Meet The Newest Member Of Your Personal Healthcare Team
Pharmacists Revolutionize Patient Engagement Through Medication Therapy Management (MTM)
(Source: Forbes) As most patients in the American healthcare system know, it’s gotten harder and harder to maintain regular, detailed communication with your doctor. At least in terms of medication, pharmacists have begun to address this gap through regular, direct contact with their patients.
In Medication Therapy Management (MTM), a pharmacist evaluates a patient’s prescriptions and how the patient is feeling to identify and resolve issues including: untreated conditions, drug interactions, adverse drug reactions, inappropriate drugs or doses, and whether a patient is taking the medications as prescribed. The pharmacist is rapidly becoming the newest member of your personal healthcare team.
MTM has the potential to alleviate some glaring problems in America’s healthcare system. For example, about one-third of people over age 65 who take five or more medications experience some sort of adverse drug event, such as a bone-breaking fall, disorientation, inability to urinate, or heart failure.
Part of this problem is the cost of hospital readmissions, which is generally defined as a patient being hospitalized within 30 days of an initial hospital stay. If a hospital has a high proportion of patients readmitted within a short time frame, it may be an indication of inadequate quality of care in the hospital or a lack of appropriate coordination of post-discharge care.
The Centers for Medicare and Medicaid Services (CMS) estimate hospital readmissions cost the program $17.5 billion a year, at an average of $10,000 – $13,000 per patient readmitted. In many cases, readmissions are the result of adverse effects of medication therapies due to improper or non-adherence to medication regimens. Reflecting the importance of that last point, in October 2012, CMS began reducing Medicare payments for hospitals with excess readmissions (as compared to other hospitals with similar patient profiles). Because of this, there is a renewed focus on hospitals to continue to reduce their readmission rate.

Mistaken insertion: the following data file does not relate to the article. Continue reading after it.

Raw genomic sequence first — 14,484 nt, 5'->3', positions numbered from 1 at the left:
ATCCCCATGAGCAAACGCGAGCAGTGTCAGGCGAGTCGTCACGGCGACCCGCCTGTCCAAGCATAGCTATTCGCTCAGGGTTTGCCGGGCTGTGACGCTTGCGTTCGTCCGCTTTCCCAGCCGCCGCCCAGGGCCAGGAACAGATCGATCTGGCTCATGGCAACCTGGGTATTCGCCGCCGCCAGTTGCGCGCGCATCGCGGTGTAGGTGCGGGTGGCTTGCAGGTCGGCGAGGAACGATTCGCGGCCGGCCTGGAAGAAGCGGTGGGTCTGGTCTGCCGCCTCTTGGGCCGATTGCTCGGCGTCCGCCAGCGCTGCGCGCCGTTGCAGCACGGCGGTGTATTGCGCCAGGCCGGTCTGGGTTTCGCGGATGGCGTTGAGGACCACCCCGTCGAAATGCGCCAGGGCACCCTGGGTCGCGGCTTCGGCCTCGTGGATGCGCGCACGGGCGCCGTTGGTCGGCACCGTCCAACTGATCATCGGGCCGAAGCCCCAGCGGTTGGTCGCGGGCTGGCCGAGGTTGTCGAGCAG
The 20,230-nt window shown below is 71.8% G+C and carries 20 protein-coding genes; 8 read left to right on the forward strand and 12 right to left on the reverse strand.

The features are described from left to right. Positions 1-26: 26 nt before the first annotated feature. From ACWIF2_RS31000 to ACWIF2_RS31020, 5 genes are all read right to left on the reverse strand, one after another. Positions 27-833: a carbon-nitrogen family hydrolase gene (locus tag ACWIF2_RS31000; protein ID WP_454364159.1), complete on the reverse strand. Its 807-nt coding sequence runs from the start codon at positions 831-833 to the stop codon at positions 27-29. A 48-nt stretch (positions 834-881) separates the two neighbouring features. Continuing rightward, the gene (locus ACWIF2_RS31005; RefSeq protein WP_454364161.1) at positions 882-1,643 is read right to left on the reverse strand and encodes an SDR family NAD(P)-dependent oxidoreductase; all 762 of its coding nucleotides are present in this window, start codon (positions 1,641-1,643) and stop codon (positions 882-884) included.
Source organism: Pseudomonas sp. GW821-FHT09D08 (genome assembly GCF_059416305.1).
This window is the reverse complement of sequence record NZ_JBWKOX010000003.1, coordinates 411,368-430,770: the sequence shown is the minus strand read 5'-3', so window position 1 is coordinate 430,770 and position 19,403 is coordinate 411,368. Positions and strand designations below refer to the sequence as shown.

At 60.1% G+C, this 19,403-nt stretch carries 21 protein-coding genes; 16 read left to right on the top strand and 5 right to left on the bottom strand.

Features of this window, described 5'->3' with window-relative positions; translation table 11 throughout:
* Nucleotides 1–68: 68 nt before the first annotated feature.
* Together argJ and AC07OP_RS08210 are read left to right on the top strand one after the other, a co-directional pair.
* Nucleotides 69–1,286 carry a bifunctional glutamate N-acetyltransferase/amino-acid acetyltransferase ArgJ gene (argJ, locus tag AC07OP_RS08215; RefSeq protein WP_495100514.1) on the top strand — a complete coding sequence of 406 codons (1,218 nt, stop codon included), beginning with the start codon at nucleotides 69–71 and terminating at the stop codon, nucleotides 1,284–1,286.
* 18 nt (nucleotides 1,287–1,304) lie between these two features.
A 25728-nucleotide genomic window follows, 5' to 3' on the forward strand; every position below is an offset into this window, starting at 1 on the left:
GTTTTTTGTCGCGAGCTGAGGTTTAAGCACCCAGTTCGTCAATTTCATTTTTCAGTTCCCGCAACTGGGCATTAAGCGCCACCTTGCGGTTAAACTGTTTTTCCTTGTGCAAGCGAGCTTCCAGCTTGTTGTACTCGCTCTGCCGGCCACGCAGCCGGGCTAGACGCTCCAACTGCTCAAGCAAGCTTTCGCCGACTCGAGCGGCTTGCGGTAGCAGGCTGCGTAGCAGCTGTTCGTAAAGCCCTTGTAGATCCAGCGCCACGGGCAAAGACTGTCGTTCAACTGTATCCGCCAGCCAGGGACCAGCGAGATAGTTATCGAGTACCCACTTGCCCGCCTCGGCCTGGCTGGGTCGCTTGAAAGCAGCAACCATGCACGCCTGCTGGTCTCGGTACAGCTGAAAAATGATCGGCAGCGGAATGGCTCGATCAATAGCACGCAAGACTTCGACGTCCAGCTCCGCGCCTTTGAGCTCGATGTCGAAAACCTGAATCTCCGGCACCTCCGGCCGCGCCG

To help address these issues, a new study evaluated the effectiveness of MTM on reducing hospital readmissions utilizing phone calls to patients from their pharmacist. Dr. Alan Zillich, study co-lead and Associate Professor of Pharmacy, Purdue University, explains the need driving this research. “Enhancing the quality of care for patients has always been the goal of healthcare providers, but the growing costs of Medicare and healthcare in general have put an even brighter spotlight on strategies to improve patient outcomes and reduce unnecessary costs.”
The study identified 232 out of 895 patients, or 26%, as “risk-level 1 patients” who are capable of basic functions, including the ability to dress themselves, answer the phone, etc. One of the key findings was that risk-level 1 patients in the MTM group experienced an 86% reduction in readmissions compared to the control group. To put it another way, the group receiving MTM was three times more likely to remain out of the hospital after 60 days. Patrick Dunham, study co-author and CEO of Curant Health, calls this “another powerful proof point for the value of MTM and its capability to simultaneously reduce costs and improve care across the healthcare continuum.”
When extrapolated to the entire Medicare population (minus expenses incurred to deliver MTM services) it’s reasonable to estimate net savings approaching $3 billion. By any measure, that’s a LOT of money. Dunham sums up the takeaway: “Medicare and other policy makers should consider cost-sharing and risk-based payment models for medication therapy management services, potentially through the newly created Accountable Care Organizations (ACOs) and the bundled payment demonstration projects. We know that MTM improves adherence, improves outcomes, and improves lives.”
It should also be noted that there are some legitimate concerns about MTM. Is having a pharmacist more directly involved in patient care equal or preferable to freeing up doctors’ time to better address the patient’s needs? Could sharing more information with pharmacists and, more importantly, pharmacies, raise additional privacy concerns?
In any case, a serious conversation about MTM is worth having. It addresses existing problems in our healthcare system with a new approach, and evidence is emerging that it works.